After a lengthy search, the Washington State University College of Veterinary Medicine found a leader to direct work focused on Washington’s hoof rot research. The Rocky Mountain Elk Foundation has awarded grant funding for hoof rot research over the years. Below is a news release issued by Washington State University.
WSU College of Veterinary Medicine hires elk hoof disease research leader
PULLMAN, Wash.—Margaret Wild, since 2000 the chief wildlife veterinarian for the National Park Service, has been selected to lead Washington’s elk hoof disease research efforts.
Dr. Wild will assume her duties in the Department of Veterinary Microbiology and Pathology at Washington State University’s College of Veterinary Medicine in Pullman on August 1.
“A year ago recognizing that the state’s elk were suffering, the Washington legislature designated WSU’s veterinary college to lead the research effort for this devastating disease,” explained Dean Bryan Slinker. “Our first big task was to find the best qualified person to head up our efforts. Landing a person with Dr. Wild’s expertise and experience, especially with elk, greatly exceeded our expectations and is a true win for the state and those who care about elk.”
Dr. Wild says she is excited to take on the challenge in a species she admires.
“One of my first jobs in wildlife research involved elk and I have enjoyed working with them through much of my career. It is very rare in wildlife disease research to see a state like Washington both identify a significant problem and then generously fund a research effort to apply the best science to seek a resolution. I can’t wait to tackle TAHD [Treponeme Associated Hoof Disease].
“Initially, I want to do two things in Washington regarding TAHD. I will travel to the affected areas to see the problem first hand and listen to the people most affected by having to see elk suffering with this painful, often fatal, lameness. At the same time, I will review all of the excellent research conducted by my colleagues at the Washington Department of Fish and Wildlife and elsewhere so I can determine the path forward as quickly as possible.”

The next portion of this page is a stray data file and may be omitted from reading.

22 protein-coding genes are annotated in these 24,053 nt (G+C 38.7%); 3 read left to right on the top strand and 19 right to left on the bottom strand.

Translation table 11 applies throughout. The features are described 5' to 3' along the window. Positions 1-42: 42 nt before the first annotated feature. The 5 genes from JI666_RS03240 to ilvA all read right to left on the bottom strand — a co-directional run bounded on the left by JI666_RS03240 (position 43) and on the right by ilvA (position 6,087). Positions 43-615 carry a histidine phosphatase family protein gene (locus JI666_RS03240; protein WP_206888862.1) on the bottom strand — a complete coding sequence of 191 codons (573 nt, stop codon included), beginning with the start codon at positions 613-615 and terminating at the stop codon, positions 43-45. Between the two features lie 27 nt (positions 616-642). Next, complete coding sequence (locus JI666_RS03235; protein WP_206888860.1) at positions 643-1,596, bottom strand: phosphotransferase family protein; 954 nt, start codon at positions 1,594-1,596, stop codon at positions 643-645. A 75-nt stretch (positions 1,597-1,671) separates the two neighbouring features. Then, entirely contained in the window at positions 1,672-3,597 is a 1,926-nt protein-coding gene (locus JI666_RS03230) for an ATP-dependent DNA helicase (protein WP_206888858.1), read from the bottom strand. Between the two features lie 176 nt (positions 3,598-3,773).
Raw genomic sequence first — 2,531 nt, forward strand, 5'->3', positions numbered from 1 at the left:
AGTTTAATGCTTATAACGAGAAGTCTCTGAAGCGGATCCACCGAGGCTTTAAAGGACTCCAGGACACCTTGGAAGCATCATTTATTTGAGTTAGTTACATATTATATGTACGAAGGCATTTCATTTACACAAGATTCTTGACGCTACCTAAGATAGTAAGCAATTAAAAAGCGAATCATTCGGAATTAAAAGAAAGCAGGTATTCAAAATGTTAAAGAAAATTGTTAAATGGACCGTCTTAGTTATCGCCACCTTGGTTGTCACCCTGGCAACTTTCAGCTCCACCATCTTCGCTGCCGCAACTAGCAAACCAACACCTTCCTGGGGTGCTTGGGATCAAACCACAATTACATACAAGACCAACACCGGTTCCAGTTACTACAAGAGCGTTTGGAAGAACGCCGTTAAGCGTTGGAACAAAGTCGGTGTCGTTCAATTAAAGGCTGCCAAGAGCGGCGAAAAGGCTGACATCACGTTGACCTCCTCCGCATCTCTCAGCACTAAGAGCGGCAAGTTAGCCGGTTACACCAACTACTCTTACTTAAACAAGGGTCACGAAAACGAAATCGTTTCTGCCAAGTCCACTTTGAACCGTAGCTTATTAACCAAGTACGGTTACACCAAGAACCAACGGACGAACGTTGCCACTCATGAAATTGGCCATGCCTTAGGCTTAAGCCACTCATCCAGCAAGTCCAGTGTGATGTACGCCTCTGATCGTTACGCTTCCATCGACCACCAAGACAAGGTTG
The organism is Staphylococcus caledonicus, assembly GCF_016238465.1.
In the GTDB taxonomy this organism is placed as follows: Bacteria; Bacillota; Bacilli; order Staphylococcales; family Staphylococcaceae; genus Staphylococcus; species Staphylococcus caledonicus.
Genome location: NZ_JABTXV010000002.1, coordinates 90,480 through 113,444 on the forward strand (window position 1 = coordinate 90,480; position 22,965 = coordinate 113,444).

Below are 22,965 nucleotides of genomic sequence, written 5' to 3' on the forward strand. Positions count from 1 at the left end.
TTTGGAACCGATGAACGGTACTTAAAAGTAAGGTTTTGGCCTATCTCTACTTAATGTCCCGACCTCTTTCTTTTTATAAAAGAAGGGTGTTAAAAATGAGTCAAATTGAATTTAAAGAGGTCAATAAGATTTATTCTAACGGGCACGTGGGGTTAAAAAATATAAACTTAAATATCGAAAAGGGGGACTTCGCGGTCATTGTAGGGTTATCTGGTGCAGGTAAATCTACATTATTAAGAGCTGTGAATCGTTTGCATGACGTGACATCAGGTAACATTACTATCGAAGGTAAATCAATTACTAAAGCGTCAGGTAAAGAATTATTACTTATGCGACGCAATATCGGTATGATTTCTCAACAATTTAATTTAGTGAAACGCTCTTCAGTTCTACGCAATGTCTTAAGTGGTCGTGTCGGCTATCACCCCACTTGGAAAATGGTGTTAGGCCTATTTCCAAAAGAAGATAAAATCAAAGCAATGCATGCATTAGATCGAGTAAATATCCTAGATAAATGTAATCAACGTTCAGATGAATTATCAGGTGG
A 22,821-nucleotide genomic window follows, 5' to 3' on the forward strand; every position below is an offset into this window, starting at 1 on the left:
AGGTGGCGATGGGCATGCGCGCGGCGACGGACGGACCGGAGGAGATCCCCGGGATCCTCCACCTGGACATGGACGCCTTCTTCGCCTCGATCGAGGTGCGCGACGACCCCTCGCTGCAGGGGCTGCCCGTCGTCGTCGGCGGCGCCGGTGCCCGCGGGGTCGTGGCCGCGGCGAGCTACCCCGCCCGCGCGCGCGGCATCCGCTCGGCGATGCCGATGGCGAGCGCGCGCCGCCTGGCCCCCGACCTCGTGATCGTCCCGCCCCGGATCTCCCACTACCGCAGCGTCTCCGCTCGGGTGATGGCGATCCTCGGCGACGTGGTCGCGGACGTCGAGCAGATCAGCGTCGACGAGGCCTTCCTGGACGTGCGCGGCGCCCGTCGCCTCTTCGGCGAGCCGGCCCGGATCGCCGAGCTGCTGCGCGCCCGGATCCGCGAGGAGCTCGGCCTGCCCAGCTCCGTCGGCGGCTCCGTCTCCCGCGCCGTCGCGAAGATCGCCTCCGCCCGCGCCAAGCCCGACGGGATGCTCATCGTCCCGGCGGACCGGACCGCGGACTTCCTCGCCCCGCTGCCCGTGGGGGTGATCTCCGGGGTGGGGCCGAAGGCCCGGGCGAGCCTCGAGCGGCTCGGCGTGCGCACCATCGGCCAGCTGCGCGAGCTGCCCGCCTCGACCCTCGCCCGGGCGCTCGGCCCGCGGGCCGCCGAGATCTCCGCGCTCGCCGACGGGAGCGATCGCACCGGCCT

Dr. Wild currently serves as the national wildlife health lead and supervisor for the Wildlife Health Branch of NPS from Fort Collins, Colo. She provides technical assistance for animal health and welfare issues nationwide and supervises 10 professional and support staff.
A 1990 graduate of Colorado State University’s College of Veterinary Medicine, Dr. Wild went on to earn a Ph.D. degree in zoology in 2002 from the same university. She is well-known among wildlife biologists and researchers nationwide. She authored or co-authored more than 50 scientific papers published in peer-reviewed journals. Among the species she has conducted research with are elk, deer, bison, bighorn sheep, mountain goats, pronghorn antelope, mountain lions, Canada lynx, and black-footed ferrets.
Most recently, she has been intimately involved in chronic wasting disease research efforts, the wildlife form of mad cow disease affecting deer and elk in many states.
TAHD is an emerging infectious disease of wild elk populations in the Pacific Northwest. The number of elk with deformed, broken, or missing hooves has increased dramatically in the Pacific Northwest. Although TAHD is very likely multifactorial, the disease is strongly associated with Treponeme bacteria, known to cause a similar digital dermatitis in cattle, sheep and goats.
(Photo source: Washington Department of Fish and Wildlife)